Stroke: Hemorrhagic Stroke
Guest: Dr. Angela Hays - Neurosciences
Host: Dr. Linda Austin – Psychiatry
Dr. Linda Austin: I’m Dr. Linda Austin. I’m talking, today, with Dr. Angela Hays, who is Assistant Professor of Neurosciences here at the Medical University of South Carolina. Dr. Hays is a neurology intensivist. In other words, she takes care of gravely ill patients with various forms of neurological injury. Dr. Hays, in this podcast, let’s talk about a kind of stroke called hemorrhagic stroke. First of all, there are two kinds of stroke, thrombotic stroke and hemorrhagic stroke. Can you explain the difference between the two?
Dr. Angela Hays: Absolutely. A thrombotic stroke, or an ischemic stroke, comes about when somebody has a blockage of the blood flow to a part of the brain. That usually can come from the formation of a clot at the blood vessel site, or it can, occasionally, come from clots that break off of other sources. For instance, the most common would probably be the heart. Hemorrhagic stroke results from a different mechanism. It comes about when a blood vessel ruptures and you end up having bleeding into the brain tissue. This latter type of stroke is much more serious and, unfortunately, the recovery rates tend to be a lot lower, and our options for treatment are significantly more restricted than with the clotting type of stroke.
Dr. Linda Austin: Who gets this type of stroke?
Dr. Angela Hays: Well, the single biggest risk factor for a hemorrhagic stroke is high blood pressure. Specifically, we worry about those patients whose blood pressure is uncontrolled or difficult to control. We very commonly find patients who come in with a hemorrhagic stroke several days after they’ve run out of their antihypertensives and maybe didn’t have a chance to refill them. So, that’s really a significant risk that I don’t think many of our patients appreciate.
Dr. Linda Austin: That it’s really important to stay on your antihypertensive medications?
Dr. Angela Hays: Absolutely. And some of these medications, clonidine is the one that comes to mind, if you stop it abruptly, for instance, if you ran out and were unable to get back to the pharmacy for a refill, you can actually have a really profound increase in your blood pressure, almost like a withdrawal syndrome.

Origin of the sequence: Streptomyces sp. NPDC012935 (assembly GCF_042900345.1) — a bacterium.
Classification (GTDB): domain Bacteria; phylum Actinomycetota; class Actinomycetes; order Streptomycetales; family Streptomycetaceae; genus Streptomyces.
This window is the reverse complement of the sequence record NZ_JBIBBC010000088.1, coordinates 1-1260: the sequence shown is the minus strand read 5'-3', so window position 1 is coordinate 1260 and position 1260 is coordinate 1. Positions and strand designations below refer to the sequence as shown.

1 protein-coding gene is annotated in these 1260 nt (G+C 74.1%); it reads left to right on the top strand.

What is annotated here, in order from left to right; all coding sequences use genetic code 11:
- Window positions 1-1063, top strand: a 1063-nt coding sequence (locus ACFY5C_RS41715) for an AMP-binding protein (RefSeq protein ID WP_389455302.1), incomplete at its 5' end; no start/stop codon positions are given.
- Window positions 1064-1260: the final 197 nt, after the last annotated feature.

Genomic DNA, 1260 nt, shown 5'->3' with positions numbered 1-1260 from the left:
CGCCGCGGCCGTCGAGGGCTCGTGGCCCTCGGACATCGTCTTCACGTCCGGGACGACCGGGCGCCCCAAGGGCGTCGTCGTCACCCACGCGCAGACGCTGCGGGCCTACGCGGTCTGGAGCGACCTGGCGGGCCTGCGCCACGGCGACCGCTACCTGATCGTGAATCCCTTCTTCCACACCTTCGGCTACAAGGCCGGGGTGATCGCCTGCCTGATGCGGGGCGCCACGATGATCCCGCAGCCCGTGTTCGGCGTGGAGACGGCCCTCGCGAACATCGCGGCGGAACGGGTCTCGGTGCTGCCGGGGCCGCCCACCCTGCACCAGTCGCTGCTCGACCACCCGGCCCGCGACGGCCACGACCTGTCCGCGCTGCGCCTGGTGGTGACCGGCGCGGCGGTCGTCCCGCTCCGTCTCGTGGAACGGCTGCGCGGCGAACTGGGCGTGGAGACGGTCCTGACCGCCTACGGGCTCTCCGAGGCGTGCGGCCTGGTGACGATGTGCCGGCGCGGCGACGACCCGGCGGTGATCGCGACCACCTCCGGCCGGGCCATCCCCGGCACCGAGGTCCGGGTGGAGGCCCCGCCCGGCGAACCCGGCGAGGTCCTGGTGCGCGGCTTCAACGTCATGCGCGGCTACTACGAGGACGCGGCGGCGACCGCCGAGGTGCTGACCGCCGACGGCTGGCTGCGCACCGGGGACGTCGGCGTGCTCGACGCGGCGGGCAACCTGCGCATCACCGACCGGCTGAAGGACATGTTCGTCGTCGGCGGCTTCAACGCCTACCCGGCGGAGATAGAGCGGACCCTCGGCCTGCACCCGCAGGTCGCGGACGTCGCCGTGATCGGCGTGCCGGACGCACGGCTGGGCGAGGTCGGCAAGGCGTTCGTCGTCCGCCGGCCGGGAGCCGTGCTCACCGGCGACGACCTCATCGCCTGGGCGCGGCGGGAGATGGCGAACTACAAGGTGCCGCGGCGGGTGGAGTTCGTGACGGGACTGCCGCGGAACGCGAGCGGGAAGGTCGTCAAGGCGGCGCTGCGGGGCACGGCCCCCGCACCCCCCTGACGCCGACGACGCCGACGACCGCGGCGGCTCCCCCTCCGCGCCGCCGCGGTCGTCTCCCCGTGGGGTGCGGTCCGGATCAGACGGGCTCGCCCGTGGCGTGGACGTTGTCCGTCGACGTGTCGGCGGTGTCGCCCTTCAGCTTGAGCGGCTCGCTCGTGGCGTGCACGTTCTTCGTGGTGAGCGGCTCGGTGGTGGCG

Dr. Linda Austin: Or a rebound, sort of?
Dr. Angela Hays: Exactly.
Dr. Linda Austin: I see.
Dr. Angela Hays: And that can be really dangerous, and can result in bleeding on the brain or bleeding into the brain tissue, or a hemorrhagic stroke, as we’ve been talking about.
Other reasons that somebody might have something like this has to do with certain malformations of the blood vessels, the most common would be something called an arteriovenous malformation. But that kind of hemorrhagic stroke is a lot less common than the ones related to high blood pressure.
Dr. Linda Austin: Is there a threshold of blood pressure at which point hemorrhagic stroke is very likely, or does it vary from person to person?
Dr. Angela Hays: It varies from person to person. It would be nice if we had a straightforward cutoff. But, really, what ends up happening is that somebody who has had elevated blood pressure for a long period of time starts to develop changes in the wall of the blood vessel that makes them more prone to these kinds of tears. Diabetes is also a risk factor. So, somebody who has diabetes in association with high blood pressure will produce those changes more rapidly. That process can be slowed down, as I said, by controlling your blood pressure and, also, if you happen to have diabetes as well, to keep that under really tight control.